No legal restrictions apply to telework. Nevertheless, its regulation has changed over the past 10 years. The present legislation in the new Labour Code, in force since 1 January 2007, differs from the previous legislation. The change consists primarily of a different definition of the work regime. The Labour Code that applied up to the end of 2006 included regulations for employees ‘who do not work at the employer’s workplace, but according to the conditions agreed in their employment contracts perform the agreed work for the employer at home, in working hours that they themselves organise’. For those employees, the Labour Code used the abbreviated title ‘home employees’.

Working time

Such employees could not claim for working overtime, at night or on Saturdays, Sundays and public holidays. By law, the government was authorised to establish further regulatory deviations for home employees if their different working conditions so required, or to stipulate that for certain important personal obstacles in their work they were entitled to compensation from the employer.

Health and safety

Concerning health and safety at work, a legal interpretation was applied for the conditions of homeworkers. For instance, it was inferred that if an employee’s work consisted of or was related to work with ICT, any injury suffered in the course of working with those technologies in the employee’s home – which was simultaneously his or her regular workplace in the sense of the law – could be regarded as a work-related injury. This was the case provided, at the time of the injury, the employee was performing work for the employer according to the employer’s instructions.

In a general workplace setting, a work-related injury can also be an injury suffered in the course of any action required for the performance of the work, or in the course of any action that is usual during work, or necessary before commencing or after finishing work, or any action that is usual during breaks for refreshment and relaxation. The only condition in this regard is that the employee spent those breaks on the employer’s premises. Equally, an injury suffered by an employee working at home during a break for refreshment and relaxation could, according to those interpretations, be considered a work-related injury. Under the previous Labour Code, an employee travelling from his or her home, which was also his or her regular workplace, to the employer’s premises was entitled to an allowance for travel or reimbursement of travel expenses.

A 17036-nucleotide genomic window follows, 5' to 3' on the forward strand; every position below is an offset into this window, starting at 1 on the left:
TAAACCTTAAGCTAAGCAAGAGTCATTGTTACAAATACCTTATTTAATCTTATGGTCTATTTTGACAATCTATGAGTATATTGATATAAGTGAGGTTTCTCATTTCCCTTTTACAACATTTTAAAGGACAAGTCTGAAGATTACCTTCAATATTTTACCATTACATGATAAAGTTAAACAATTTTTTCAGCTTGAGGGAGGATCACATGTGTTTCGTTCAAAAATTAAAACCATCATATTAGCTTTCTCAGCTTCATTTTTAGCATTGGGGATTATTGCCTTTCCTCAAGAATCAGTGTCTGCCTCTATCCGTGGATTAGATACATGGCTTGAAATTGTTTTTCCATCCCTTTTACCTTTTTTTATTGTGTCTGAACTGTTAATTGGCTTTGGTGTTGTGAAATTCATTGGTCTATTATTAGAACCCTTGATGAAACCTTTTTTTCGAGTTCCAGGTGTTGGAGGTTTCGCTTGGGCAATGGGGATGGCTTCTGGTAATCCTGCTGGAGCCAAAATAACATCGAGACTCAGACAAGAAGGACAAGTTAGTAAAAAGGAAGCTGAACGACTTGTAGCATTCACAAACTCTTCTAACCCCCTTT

All of those entitlements, which are now based on other provisions of the Act, have in essence been preserved in the new Labour Code, although the group of entitled persons is now formulated more broadly.

Employment and working conditions

The legislation in the Labour Code on the organisation of working hours, stoppages or interruptions to work caused by adverse weather conditions does not apply to teleworkers. Teleworkers who encounter significant personal obstacles in their work are not entitled to any wage compensation unless a regulation implementing the Labour Code stipulates otherwise, or if the employee is temporarily unable to work; in such cases, the organisation of working hours into shifts – which the employer is obliged to define for that purpose – applies. Nor are teleworkers entitled to overtime pay or leave in lieu of overtime. Moreover, regarding work on public holidays, they cannot claim leave in lieu, wage compensation or a bonus.

In all other respects, however, including protection against discrimination, health and safety regulations, collective rights, data protection and right to privacy, the legislation on employment relations for teleworkers is the same as that which applies for other employees.

Under the generally binding legislation of the Labour Code, no difference applies in the conditions for access to training. However, it could be surmised that differences may exist in practice, and in specific cases apparently to the disadvantage of teleworkers.

Views of social partners and government

A 2004 ‘Treaty on Bipartite Cooperation’ was signed by the Czech-Moravian Confederation of Trade Unions (Českomoravská konfederace odborových svazů, ČMKOS), the Association of Independent Trade Unions (Asociace samostatných odborů, ASO), the Confederation of Industry of the Czech Republic (Svaz průmyslu a dopravy ČR, SP ČR), the Confederation of Employers’ and Entrepreneurs’ Associations of the Czech Republic (Konfederace zaměstnavatelských a podnikatelských svazů ČR, KZPS CR) and the Czech Confederation of Commerce and Tourism (Svaz obchodu a cestovního ruchu ČR, SOCR ČR). On the basis of this treaty, the social partners discussed incorporating the European framework agreement on telework into the draft of Act No. 262/2006 Coll. of the new Labour Code.

The outcome of that discussion was the provision of Paragraph 317 of that Act, which is not limited to homeworking, as was the case with the previous Labour Code. Paragraph 317 also facilitates other forms of work organisation for employees who work away from the employer’s premises.

Jaroslav Hála, Research Institute for Labour and Social Affairs